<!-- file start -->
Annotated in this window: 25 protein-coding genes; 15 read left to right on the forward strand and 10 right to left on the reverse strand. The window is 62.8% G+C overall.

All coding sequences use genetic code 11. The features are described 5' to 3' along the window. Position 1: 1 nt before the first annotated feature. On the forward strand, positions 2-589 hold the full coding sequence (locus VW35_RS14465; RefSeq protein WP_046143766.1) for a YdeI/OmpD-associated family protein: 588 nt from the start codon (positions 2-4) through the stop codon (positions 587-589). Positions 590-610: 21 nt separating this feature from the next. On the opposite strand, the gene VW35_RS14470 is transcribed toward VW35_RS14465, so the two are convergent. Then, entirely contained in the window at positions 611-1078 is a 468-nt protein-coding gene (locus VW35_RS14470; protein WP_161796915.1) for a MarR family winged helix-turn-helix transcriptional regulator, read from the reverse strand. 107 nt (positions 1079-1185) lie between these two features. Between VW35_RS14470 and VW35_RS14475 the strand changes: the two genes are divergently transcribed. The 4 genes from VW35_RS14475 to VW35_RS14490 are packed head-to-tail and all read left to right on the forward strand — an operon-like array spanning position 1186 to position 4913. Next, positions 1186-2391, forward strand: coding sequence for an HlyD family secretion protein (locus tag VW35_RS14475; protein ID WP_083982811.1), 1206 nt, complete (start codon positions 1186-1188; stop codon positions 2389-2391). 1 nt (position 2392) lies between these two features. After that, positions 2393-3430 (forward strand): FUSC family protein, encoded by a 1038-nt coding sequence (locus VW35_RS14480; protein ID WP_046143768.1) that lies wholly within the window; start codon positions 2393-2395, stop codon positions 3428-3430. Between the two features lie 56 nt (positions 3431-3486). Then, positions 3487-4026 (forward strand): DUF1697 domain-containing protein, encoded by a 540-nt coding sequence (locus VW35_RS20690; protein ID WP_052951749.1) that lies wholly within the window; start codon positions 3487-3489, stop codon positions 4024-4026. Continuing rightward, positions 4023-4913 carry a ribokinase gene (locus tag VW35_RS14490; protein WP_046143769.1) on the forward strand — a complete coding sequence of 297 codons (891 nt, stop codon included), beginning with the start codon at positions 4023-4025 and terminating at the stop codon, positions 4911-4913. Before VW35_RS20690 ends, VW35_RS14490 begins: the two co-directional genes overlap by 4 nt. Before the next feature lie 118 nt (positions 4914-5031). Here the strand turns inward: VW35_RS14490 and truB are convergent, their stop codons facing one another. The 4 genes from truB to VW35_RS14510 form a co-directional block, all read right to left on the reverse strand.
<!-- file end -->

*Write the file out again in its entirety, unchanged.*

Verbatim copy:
Annotated in this window: 25 protein-coding genes; 15 read left to right on the forward strand and 10 right to left on the reverse strand. The window is 62.8% G+C overall.

All coding sequences use genetic code 11. The features are described 5' to 3' along the window. Position 1: 1 nt before the first annotated feature. On the forward strand, positions 2-589 hold the full coding sequence (locus VW35_RS14465; RefSeq protein WP_046143766.1) for a YdeI/OmpD-associated family protein: 588 nt from the start codon (positions 2-4) through the stop codon (positions 587-589). Positions 590-610: 21 nt separating this feature from the next. On the opposite strand, the gene VW35_RS14470 is transcribed toward VW35_RS14465, so the two are convergent. Then, entirely contained in the window at positions 611-1078 is a 468-nt protein-coding gene (locus VW35_RS14470; protein WP_161796915.1) for a MarR family winged helix-turn-helix transcriptional regulator, read from the reverse strand. 107 nt (positions 1079-1185) lie between these two features. Between VW35_RS14470 and VW35_RS14475 the strand changes: the two genes are divergently transcribed. The 4 genes from VW35_RS14475 to VW35_RS14490 are packed head-to-tail and all read left to right on the forward strand — an operon-like array spanning position 1186 to position 4913. Next, positions 1186-2391, forward strand: coding sequence for an HlyD family secretion protein (locus tag VW35_RS14475; protein ID WP_083982811.1), 1206 nt, complete (start codon positions 1186-1188; stop codon positions 2389-2391). 1 nt (position 2392) lies between these two features. After that, positions 2393-3430 (forward strand): FUSC family protein, encoded by a 1038-nt coding sequence (locus VW35_RS14480; protein ID WP_046143768.1) that lies wholly within the window; start codon positions 2393-2395, stop codon positions 3428-3430. Between the two features lie 56 nt (positions 3431-3486). Then, positions 3487-4026 (forward strand): DUF1697 domain-containing protein, encoded by a 540-nt coding sequence (locus VW35_RS20690; protein ID WP_052951749.1) that lies wholly within the window; start codon positions 3487-3489, stop codon positions 4024-4026. Continuing rightward, positions 4023-4913 carry a ribokinase gene (locus tag VW35_RS14490; protein WP_046143769.1) on the forward strand — a complete coding sequence of 297 codons (891 nt, stop codon included), beginning with the start codon at positions 4023-4025 and terminating at the stop codon, positions 4911-4913. Before VW35_RS20690 ends, VW35_RS14490 begins: the two co-directional genes overlap by 4 nt. Before the next feature lie 118 nt (positions 4914-5031). Here the strand turns inward: VW35_RS14490 and truB are convergent, their stop codons facing one another. The 4 genes from truB to VW35_RS14510 form a co-directional block, all read right to left on the reverse strand.